Comments Off on Sportswear History: The Turning Point Since The Invention of Nylon and Spandex
The invention of nylon in 1935 changed everything forever, including World War II (1939-1945) and sportswear. Nylon was created by Wallace Hume Carothers, a scientist at DuPont’s chemistry department, USA. With its elasticity, strength and flexibility more than any synthetic fiber at that stage, nylon is considered a super compound.
However, it was not until 1940 that nylon officially appeared on the clothing market when it was used to produce women’s socks. Aware of the flexible nature of nylon, the US began to use this compound for military purposes from 1941 to 1945. After World War II, the artificial fabric manufacturing industry exploded. DuPont started to manufacture and produce new fibers.
In 1952, acrylic material was born with the description of wool-like texture. A year later, a synthetic, wrinkle-free synthetic fabric called polyester was produced. Most notably, in 1959, DuPont announced an improved version of nylon – spandex. Spandex, also known as lycra, is the best stretchable material. In the same year, the first leggings made of spandex material appeared on the market. Not too thin and easy to tear like socks. Leggings have perfect elasticity and structure fit for all shapes. This has made leggings an indispensable item for women throughout the 1970s.
They were originally worn primarily by groups of people doing aerobics and yoga. Nowadays, women wear leggings as a fashion item. Leggings can be combined with mini skirt legs. You can also combine leggings with short dresses to create a youthful and dynamic look.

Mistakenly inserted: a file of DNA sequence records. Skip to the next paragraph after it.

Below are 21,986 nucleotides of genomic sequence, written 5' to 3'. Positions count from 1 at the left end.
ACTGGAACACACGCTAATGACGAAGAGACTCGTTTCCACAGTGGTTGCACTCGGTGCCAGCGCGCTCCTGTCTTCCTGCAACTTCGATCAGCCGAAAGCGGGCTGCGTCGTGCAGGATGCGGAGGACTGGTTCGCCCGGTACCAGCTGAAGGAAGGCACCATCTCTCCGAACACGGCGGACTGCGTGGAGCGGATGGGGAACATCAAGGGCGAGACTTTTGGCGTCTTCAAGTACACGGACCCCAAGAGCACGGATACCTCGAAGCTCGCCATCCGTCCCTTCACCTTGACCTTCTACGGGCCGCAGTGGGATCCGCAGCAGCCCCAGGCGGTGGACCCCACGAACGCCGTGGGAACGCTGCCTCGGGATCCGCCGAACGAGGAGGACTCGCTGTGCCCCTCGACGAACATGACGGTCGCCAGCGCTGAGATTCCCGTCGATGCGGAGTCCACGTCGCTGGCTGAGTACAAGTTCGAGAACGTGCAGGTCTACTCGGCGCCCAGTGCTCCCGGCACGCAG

People do not use pure spandex to create fabric. They blend spandex with other man-made fibers to overcome their disadvantages. It can be said that this invention opened a new philosophy for the fashion industry, especially sportswear. In the 1950s, we saw the coverage of man-made fabrics in our lives, from underwear, swimsuits, sportswear to toothbrushes and luggage.
Artificial fiber is a revolutionary invention of the Americans. The sportswear gradually became American style. Interestingly, French fashion houses such as Jean Patou or Coco Chanel have been designing sportswear since the 1920s. However, they are not their mainstream designs, but belong to high-end products for customers.
The US sportswear format, meanwhile, is a mass-produced, affordable garment. Perhaps the French also acknowledge that. Evidence is that in 1955, Coco Chanel, Jean Patou and Christian Dior all applied artificial fibers to fashion shows in Paris.